Our staff may still be feeling InfoComm, but fortunately for you (less fortunate for our editor’s sanity) the news does not stop. And so we must trudge on, to bring you the latest stories from the residential side of the AV industry. Joining us to discuss just that are two people who at this point have made an unwritten contract to appear on the same show each time. And yet half the time off-camera they spend taking jabs at each other. It is Founder & CEO of Home Theater Advisors Mark Feinberg and CEO of The Source Home Theater Todd Anthony Puma.
First, a quick, quick recap of InfoComm! Insanely fast because these three didn’t go. Everyone who did is either in the midst of returning and possibly might have brought something back with them. But contrary to Matt’s words, there was plenty to see on the show floor. Mostly pertaining to the commercial side. If you are interested, AVNation’s coverage of InfoComm 2022 can be found right here. Last week we were in our studio talking to some familiar faces right before the show, so check that out as well.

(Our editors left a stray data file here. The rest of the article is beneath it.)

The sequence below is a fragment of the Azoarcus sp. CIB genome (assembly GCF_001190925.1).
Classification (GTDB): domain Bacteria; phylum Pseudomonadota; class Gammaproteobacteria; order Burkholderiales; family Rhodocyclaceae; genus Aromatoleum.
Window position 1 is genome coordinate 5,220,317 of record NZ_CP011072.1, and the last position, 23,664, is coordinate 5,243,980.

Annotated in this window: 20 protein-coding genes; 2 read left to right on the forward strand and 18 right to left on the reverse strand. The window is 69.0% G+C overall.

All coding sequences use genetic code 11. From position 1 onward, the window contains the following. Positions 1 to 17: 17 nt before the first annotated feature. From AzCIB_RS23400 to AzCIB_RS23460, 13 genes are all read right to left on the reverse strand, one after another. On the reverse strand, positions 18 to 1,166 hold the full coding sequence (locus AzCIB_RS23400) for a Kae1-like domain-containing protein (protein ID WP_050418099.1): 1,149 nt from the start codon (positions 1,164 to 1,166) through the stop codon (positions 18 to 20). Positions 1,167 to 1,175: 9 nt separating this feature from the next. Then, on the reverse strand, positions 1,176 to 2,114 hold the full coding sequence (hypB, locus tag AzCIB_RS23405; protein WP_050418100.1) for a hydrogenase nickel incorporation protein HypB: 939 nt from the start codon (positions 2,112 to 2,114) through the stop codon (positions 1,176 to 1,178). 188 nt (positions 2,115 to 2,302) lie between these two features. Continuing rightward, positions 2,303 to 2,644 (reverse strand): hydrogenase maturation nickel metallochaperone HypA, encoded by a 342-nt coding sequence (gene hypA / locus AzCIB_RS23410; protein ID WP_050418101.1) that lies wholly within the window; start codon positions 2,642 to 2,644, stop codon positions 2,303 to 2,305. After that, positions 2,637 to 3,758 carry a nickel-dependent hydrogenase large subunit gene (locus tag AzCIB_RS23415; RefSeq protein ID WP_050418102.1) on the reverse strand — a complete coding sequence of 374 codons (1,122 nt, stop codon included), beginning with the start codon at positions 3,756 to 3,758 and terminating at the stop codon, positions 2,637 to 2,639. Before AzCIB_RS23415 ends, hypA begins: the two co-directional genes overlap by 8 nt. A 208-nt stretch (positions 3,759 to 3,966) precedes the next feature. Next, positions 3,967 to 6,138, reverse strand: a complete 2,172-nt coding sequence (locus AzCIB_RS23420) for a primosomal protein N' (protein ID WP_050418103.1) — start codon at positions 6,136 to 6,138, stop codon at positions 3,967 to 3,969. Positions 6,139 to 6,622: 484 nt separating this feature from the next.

Another event that took place recently was Apple’s WWDC, showcasing the latest innovations from the company. One such feature was the Spatial Audio with Dolby Atmos support. And even Apple was in the game of conferencing through Collaboration and Free Form. Are these new features mostly a gimmick, or is it something that integrators should be looking at for their customers?
Next, CE Pro asks if the labor shortage is finally easing? Betteridge’s law of headlines might say no, but the data provided by the Home Builders Institute has showed that an increase in trade skills in secondary schools might be a glimmer of hope. They are reporting more than a 300% increase in the number of schools licensing their trade skills curriculum since the start of the pandemic. While this is good for the construction side, will this trickle into the AV market? Looking at what this change could mean for the AV industry.
Finally, we get an article from both of our guests talking about the shrinking middle market for integrators. It has become increasingly difficult to appeal to the middle-market client just by the nature of our contemporary economy. Prices are being balked as solutions become even more expensive, turning instead to DIY solutions. Is there any hope for a integrator outside of those big clients? We get it straight from authors who are in this situation, and see what has to happen to make that shift.